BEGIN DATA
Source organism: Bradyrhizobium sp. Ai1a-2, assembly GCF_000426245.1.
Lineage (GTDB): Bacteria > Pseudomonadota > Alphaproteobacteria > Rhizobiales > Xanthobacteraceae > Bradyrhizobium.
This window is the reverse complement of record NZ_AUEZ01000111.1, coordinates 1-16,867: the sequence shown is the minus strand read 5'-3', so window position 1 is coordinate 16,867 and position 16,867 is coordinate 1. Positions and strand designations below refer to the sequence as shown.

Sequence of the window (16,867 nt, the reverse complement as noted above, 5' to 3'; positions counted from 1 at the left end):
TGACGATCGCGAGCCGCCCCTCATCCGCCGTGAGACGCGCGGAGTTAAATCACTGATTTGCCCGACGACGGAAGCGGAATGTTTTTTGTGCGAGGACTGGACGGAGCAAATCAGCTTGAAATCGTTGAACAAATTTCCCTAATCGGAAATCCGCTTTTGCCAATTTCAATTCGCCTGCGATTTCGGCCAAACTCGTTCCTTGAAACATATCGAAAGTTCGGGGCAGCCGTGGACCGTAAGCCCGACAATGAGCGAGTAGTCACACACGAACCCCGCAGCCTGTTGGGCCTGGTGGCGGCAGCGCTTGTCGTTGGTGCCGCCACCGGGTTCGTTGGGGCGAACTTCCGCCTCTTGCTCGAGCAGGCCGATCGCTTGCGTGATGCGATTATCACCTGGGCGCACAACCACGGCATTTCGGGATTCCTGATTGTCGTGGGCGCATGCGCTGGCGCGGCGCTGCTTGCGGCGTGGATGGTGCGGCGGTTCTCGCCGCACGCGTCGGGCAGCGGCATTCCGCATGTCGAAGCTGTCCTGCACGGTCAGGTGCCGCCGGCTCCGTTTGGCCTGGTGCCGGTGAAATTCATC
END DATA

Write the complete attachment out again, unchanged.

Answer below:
Source organism: Bradyrhizobium sp. Ai1a-2, assembly GCF_000426245.1.
Lineage (GTDB): Bacteria > Pseudomonadota > Alphaproteobacteria > Rhizobiales > Xanthobacteraceae > Bradyrhizobium.
This window is the reverse complement of record NZ_AUEZ01000111.1, coordinates 1-16,867: the sequence shown is the minus strand read 5'-3', so window position 1 is coordinate 16,867 and position 16,867 is coordinate 1. Positions and strand designations below refer to the sequence as shown.

Sequence of the window (16,867 nt, the reverse complement as noted above, 5' to 3'; positions counted from 1 at the left end):
TGACGATCGCGAGCCGCCCCTCATCCGCCGTGAGACGCGCGGAGTTAAATCACTGATTTGCCCGACGACGGAAGCGGAATGTTTTTTGTGCGAGGACTGGACGGAGCAAATCAGCTTGAAATCGTTGAACAAATTTCCCTAATCGGAAATCCGCTTTTGCCAATTTCAATTCGCCTGCGATTTCGGCCAAACTCGTTCCTTGAAACATATCGAAAGTTCGGGGCAGCCGTGGACCGTAAGCCCGACAATGAGCGAGTAGTCACACACGAACCCCGCAGCCTGTTGGGCCTGGTGGCGGCAGCGCTTGTCGTTGGTGCCGCCACCGGGTTCGTTGGGGCGAACTTCCGCCTCTTGCTCGAGCAGGCCGATCGCTTGCGTGATGCGATTATCACCTGGGCGCACAACCACGGCATTTCGGGATTCCTGATTGTCGTGGGCGCATGCGCTGGCGCGGCGCTGCTTGCGGCGTGGATGGTGCGGCGGTTCTCGCCGCACGCGTCGGGCAGCGGCATTCCGCATGTCGAAGCTGTCCTGCACGGTCAGGTGCCGCCGGCTCCGTTTGGCCTGGTGCCGGTGAAATTCATC